U.S. Senator Bernie Sanders is on a winning streak, having won eight of the last nine contests. Though Sanders still trails in terms of pledged delegates (whose support is tied to electoral outcomes in caucuses and primaries) by a count of 1,287 to 1,037, his deficit among superdelegates is even larger.
Created in the early 1980s to empower “party leaders and elected officials” (PLEOs), superdelegates can vote for whichever candidate they prefer at the presidential nominating convention. Among the approximately 712 superdelegates who will be traveling to Philadelphia in July, Clinton has support from 469, compared to 31 who have stated their support for Sanders.
Yet these figures reflect only the delegate count among contests that have already occurred: many superdelegates in future contests have already stated their preference for one of the two candidates. In Pennsylvania, for instance, which holds its primary on April 26, 18 of the state’s 21 superdelegates have already announced their support for Clinton, with the other three delegates remaining publicly uncommitted. The Sanders campaign anticipates that it has support from as many as 38 superdelegates thus far.
Despite his lack of support among superdelegates, Sanders insists that there is still a “path to victory.” While this victory will depend primarily on winning a majority of the 4,051 total pledged delegates, the Sanders campaign – citing its recent momentum and Sanders’ purported strength against Trump in the general election – is also hoping to “flip” superdelegates that have thus far supported Clinton.
In Vermont, for instance, which has 10 superdelegates, Sanders supporters are lobbying four pro-Clinton superdelegates to back Sanders based on his overwhelming victory in the state’s primary, which Sanders won with 86 percent of the vote. One Clinton superdelegate, former Vermont Governor Howard Dean, defended his persistent support for Clinton by claiming that superdelegates do not “represent people” because they are “not elected by anyone.”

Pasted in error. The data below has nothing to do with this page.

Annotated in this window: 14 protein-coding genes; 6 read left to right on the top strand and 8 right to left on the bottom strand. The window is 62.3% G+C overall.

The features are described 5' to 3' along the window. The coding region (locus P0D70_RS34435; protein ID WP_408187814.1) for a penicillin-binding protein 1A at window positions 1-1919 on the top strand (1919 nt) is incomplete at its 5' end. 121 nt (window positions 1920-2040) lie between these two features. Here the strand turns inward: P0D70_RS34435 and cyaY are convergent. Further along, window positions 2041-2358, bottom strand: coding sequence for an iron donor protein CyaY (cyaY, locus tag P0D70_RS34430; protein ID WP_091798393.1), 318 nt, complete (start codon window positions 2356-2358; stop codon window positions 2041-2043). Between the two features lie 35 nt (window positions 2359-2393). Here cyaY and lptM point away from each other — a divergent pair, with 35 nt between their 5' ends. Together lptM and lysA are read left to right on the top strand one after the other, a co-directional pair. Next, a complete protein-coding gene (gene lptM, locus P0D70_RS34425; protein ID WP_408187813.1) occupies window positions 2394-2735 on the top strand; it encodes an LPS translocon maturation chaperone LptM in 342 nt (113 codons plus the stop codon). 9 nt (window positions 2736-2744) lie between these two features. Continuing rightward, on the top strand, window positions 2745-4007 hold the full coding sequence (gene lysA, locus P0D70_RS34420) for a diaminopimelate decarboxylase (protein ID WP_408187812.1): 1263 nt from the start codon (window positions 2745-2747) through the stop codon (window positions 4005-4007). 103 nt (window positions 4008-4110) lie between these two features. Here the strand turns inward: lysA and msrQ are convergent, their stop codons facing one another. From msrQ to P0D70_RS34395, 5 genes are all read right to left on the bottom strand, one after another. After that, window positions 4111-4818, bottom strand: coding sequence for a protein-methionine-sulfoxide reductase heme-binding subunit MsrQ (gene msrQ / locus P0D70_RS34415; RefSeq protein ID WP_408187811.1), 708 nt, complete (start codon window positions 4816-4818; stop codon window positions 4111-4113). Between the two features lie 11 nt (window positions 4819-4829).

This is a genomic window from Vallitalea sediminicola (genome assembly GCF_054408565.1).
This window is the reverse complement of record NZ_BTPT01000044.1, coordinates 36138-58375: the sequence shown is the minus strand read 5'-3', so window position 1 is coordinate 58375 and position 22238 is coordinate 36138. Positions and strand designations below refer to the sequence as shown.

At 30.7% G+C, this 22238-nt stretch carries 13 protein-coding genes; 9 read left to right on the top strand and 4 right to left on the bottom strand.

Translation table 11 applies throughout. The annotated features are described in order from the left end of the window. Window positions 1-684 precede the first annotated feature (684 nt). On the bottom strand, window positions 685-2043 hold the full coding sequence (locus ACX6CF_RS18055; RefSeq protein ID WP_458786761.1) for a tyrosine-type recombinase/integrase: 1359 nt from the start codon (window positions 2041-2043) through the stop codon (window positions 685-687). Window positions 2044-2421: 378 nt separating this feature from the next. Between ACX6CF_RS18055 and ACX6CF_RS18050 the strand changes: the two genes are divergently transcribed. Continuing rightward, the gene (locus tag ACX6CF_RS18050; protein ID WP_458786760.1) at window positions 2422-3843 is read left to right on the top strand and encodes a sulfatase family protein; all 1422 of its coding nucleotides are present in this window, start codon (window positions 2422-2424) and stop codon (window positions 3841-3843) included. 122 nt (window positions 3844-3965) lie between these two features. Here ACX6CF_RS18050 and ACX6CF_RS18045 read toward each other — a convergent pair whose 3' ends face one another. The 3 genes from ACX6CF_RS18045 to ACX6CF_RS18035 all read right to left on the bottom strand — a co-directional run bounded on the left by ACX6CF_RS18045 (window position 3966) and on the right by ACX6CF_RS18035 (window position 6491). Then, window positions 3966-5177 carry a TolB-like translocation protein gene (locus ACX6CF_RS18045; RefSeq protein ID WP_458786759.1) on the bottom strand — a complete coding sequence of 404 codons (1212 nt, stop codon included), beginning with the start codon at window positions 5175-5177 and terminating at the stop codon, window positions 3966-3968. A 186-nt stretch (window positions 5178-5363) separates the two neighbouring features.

Sanders may have more luck among superdelegates in Wisconsin, where he won 57 percent of the vote in the primary on April 5. Sanders has support from one superdelegate thus far, state Rep. David Bowen, with more possibly to come. One of the six pro-Clinton superdelegates from Wisconsin, Christine Bremer Muggli, recently stated that she anticipates that most of her colleagues will be flexible and ensure, come July, that their support reflects the popular will of the party.
“I believe that if there was some way that Bernie Sanders was able to get more pledged delegates through elections in the primary,” Muggli told Wisconsin Public Radio, “the superdelegates will follow that and bring together the party so that we can win.”
Yet the 2008 Democratic primary contest shows that Sanders cannot expect to rely too heavily on winning over pro-Clinton superdelegates.
While Obama succeeded in securing the nomination after eventually overcoming Clinton’s early lead among superdelegates, Obama’s growth in superdelegate support derived largely from his victories in successive primaries and caucuses rather than from converting superdelegates from earlier contests.
In all, Obama “flipped” approximately just 30 pro-Clinton superdelegates before she dropped out of the race in June 2008. (It was Clinton’s decline in support from superdelegates that led her in May 2008 to complain that there were “a couple of problems” with the party’s primary process, including the role of superdelegates.)
In other words, if Sanders is to accrue more superdelegates, he will have to rely on winning over the non-committed by securing more victories in future contests. This strategy has yielded gains in Minnesota, where Sanders won the state’s caucuses on March 1 and recently earned the support of a third superdelegate there, Rep. Rick Nolan, joining Minnesota U.S. Reps. Keith Ellison and Collin Peterson.
In the end, the Democratic nominee is likely to be decided by voters in the form of pledged delegates, who will comprise 85 percent of the delegation at the Philadelphia convention. With more than 40 percent of the pledged delegates remaining up for grabs, the Democratic primary is still very much a contested one.